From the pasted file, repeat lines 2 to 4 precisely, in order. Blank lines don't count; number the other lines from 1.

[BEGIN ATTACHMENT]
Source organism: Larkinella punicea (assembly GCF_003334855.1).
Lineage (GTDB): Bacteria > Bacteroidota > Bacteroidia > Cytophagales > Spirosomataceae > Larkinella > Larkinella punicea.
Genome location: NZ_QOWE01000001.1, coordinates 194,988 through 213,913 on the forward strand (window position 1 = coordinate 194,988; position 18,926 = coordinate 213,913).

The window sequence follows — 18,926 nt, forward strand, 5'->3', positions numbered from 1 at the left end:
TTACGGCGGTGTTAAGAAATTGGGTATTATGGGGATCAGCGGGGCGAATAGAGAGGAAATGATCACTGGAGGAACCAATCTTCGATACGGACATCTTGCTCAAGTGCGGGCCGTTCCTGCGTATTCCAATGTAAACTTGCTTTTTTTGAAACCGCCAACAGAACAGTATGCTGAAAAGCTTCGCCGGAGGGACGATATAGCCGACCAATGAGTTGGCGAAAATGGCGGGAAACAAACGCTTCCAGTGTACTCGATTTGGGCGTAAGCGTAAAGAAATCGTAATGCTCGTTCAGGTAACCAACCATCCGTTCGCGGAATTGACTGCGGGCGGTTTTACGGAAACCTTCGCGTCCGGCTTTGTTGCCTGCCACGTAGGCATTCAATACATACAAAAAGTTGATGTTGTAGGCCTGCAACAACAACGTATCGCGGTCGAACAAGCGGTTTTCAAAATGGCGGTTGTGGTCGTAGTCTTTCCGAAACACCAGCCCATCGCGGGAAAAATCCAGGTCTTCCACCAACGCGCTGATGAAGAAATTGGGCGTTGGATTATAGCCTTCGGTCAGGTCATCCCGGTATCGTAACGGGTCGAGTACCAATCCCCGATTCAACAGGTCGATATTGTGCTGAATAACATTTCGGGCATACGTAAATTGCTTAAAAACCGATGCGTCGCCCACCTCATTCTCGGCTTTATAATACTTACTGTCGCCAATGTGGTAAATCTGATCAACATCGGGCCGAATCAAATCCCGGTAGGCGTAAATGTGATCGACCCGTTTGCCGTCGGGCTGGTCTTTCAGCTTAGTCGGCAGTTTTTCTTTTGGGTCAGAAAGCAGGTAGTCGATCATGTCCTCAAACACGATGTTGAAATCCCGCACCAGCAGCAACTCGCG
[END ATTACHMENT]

Lineage (GTDB): Bacteria > Bacteroidota > Bacteroidia > Cytophagales > Spirosomataceae > Larkinella > Larkinella punicea.
Genome location: NZ_QOWE01000001.1, coordinates 194,988 through 213,913 on the forward strand (window position 1 = coordinate 194,988; position 18,926 = coordinate 213,913).

The window sequence follows — 18,926 nt, forward strand, 5'->3', positions numbered from 1 at the left end: